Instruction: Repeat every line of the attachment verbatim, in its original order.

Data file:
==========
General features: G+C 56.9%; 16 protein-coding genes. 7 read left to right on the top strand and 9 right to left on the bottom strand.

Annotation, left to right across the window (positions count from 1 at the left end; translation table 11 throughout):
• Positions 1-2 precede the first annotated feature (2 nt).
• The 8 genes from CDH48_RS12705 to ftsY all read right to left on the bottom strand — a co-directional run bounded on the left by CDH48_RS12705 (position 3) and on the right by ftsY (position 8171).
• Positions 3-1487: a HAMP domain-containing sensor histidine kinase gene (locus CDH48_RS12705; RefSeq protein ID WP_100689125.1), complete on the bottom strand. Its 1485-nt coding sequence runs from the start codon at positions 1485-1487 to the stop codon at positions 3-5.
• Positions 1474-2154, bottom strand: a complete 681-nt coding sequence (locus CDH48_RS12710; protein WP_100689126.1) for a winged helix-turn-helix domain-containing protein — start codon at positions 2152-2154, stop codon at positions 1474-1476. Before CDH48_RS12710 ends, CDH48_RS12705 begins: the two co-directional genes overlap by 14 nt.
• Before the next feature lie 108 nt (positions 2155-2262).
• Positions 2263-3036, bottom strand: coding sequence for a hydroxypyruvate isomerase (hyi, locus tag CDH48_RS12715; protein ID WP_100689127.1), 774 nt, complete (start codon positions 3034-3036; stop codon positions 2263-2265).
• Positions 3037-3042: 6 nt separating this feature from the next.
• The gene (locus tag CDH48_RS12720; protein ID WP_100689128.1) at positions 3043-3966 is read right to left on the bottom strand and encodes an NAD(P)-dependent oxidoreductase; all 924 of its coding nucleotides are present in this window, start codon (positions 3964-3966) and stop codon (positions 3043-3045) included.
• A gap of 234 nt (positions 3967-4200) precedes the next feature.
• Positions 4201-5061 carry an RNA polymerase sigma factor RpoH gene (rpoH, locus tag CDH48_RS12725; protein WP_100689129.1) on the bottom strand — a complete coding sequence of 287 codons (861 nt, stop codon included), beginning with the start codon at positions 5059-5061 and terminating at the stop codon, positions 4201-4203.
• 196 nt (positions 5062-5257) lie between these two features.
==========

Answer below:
General features: G+C 56.9%; 16 protein-coding genes. 7 read left to right on the top strand and 9 right to left on the bottom strand.

Annotation, left to right across the window (positions count from 1 at the left end; translation table 11 throughout):
• Positions 1-2 precede the first annotated feature (2 nt).
• The 8 genes from CDH48_RS12705 to ftsY all read right to left on the bottom strand — a co-directional run bounded on the left by CDH48_RS12705 (position 3) and on the right by ftsY (position 8171).
• Positions 3-1487: a HAMP domain-containing sensor histidine kinase gene (locus CDH48_RS12705; RefSeq protein ID WP_100689125.1), complete on the bottom strand. Its 1485-nt coding sequence runs from the start codon at positions 1485-1487 to the stop codon at positions 3-5.
• Positions 1474-2154, bottom strand: a complete 681-nt coding sequence (locus CDH48_RS12710; protein WP_100689126.1) for a winged helix-turn-helix domain-containing protein — start codon at positions 2152-2154, stop codon at positions 1474-1476. Before CDH48_RS12710 ends, CDH48_RS12705 begins: the two co-directional genes overlap by 14 nt.
• Before the next feature lie 108 nt (positions 2155-2262).
• Positions 2263-3036, bottom strand: coding sequence for a hydroxypyruvate isomerase (hyi, locus tag CDH48_RS12715; protein ID WP_100689127.1), 774 nt, complete (start codon positions 3034-3036; stop codon positions 2263-2265).
• Positions 3037-3042: 6 nt separating this feature from the next.
• The gene (locus tag CDH48_RS12720; protein ID WP_100689128.1) at positions 3043-3966 is read right to left on the bottom strand and encodes an NAD(P)-dependent oxidoreductase; all 924 of its coding nucleotides are present in this window, start codon (positions 3964-3966) and stop codon (positions 3043-3045) included.
• A gap of 234 nt (positions 3967-4200) precedes the next feature.
• Positions 4201-5061 carry an RNA polymerase sigma factor RpoH gene (rpoH, locus tag CDH48_RS12725; protein WP_100689129.1) on the bottom strand — a complete coding sequence of 287 codons (861 nt, stop codon included), beginning with the start codon at positions 5059-5061 and terminating at the stop codon, positions 4201-4203.
• 196 nt (positions 5062-5257) lie between these two features.